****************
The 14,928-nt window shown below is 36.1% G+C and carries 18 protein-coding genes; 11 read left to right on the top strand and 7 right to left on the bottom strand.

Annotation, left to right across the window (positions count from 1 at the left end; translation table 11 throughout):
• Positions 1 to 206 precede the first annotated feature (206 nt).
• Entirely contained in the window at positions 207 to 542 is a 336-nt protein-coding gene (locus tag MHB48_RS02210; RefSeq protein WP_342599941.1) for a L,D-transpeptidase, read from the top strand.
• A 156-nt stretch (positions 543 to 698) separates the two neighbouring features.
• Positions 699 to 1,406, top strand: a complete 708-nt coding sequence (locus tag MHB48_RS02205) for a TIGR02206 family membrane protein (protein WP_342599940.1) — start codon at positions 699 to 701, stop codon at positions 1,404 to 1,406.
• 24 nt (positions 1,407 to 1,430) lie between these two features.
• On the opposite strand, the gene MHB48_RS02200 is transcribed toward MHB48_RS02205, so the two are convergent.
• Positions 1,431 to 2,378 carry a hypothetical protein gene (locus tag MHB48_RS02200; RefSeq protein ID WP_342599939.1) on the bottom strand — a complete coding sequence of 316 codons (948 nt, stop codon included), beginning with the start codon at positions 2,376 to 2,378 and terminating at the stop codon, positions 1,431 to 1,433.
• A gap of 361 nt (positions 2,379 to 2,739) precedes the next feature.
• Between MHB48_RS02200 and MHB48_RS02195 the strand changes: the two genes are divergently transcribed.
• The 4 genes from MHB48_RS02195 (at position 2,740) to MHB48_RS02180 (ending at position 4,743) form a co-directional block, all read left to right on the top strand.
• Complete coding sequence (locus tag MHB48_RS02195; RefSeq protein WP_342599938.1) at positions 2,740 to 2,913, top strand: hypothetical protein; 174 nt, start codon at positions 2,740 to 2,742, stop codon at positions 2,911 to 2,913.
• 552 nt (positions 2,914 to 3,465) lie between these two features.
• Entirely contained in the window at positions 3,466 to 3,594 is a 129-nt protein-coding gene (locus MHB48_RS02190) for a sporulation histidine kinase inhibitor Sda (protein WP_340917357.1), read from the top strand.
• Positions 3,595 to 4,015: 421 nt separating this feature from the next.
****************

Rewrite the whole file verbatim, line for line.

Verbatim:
The 14,928-nt window shown below is 36.1% G+C and carries 18 protein-coding genes; 11 read left to right on the top strand and 7 right to left on the bottom strand.

Annotation, left to right across the window (positions count from 1 at the left end; translation table 11 throughout):
• Positions 1 to 206 precede the first annotated feature (206 nt).
• Entirely contained in the window at positions 207 to 542 is a 336-nt protein-coding gene (locus tag MHB48_RS02210; RefSeq protein WP_342599941.1) for a L,D-transpeptidase, read from the top strand.
• A 156-nt stretch (positions 543 to 698) separates the two neighbouring features.
• Positions 699 to 1,406, top strand: a complete 708-nt coding sequence (locus tag MHB48_RS02205) for a TIGR02206 family membrane protein (protein WP_342599940.1) — start codon at positions 699 to 701, stop codon at positions 1,404 to 1,406.
• 24 nt (positions 1,407 to 1,430) lie between these two features.
• On the opposite strand, the gene MHB48_RS02200 is transcribed toward MHB48_RS02205, so the two are convergent.
• Positions 1,431 to 2,378 carry a hypothetical protein gene (locus tag MHB48_RS02200; RefSeq protein ID WP_342599939.1) on the bottom strand — a complete coding sequence of 316 codons (948 nt, stop codon included), beginning with the start codon at positions 2,376 to 2,378 and terminating at the stop codon, positions 1,431 to 1,433.
• A gap of 361 nt (positions 2,379 to 2,739) precedes the next feature.
• Between MHB48_RS02200 and MHB48_RS02195 the strand changes: the two genes are divergently transcribed.
• The 4 genes from MHB48_RS02195 (at position 2,740) to MHB48_RS02180 (ending at position 4,743) form a co-directional block, all read left to right on the top strand.
• Complete coding sequence (locus tag MHB48_RS02195; RefSeq protein WP_342599938.1) at positions 2,740 to 2,913, top strand: hypothetical protein; 174 nt, start codon at positions 2,740 to 2,742, stop codon at positions 2,911 to 2,913.
• 552 nt (positions 2,914 to 3,465) lie between these two features.
• Entirely contained in the window at positions 3,466 to 3,594 is a 129-nt protein-coding gene (locus MHB48_RS02190) for a sporulation histidine kinase inhibitor Sda (protein WP_340917357.1), read from the top strand.
• Positions 3,595 to 4,015: 421 nt separating this feature from the next.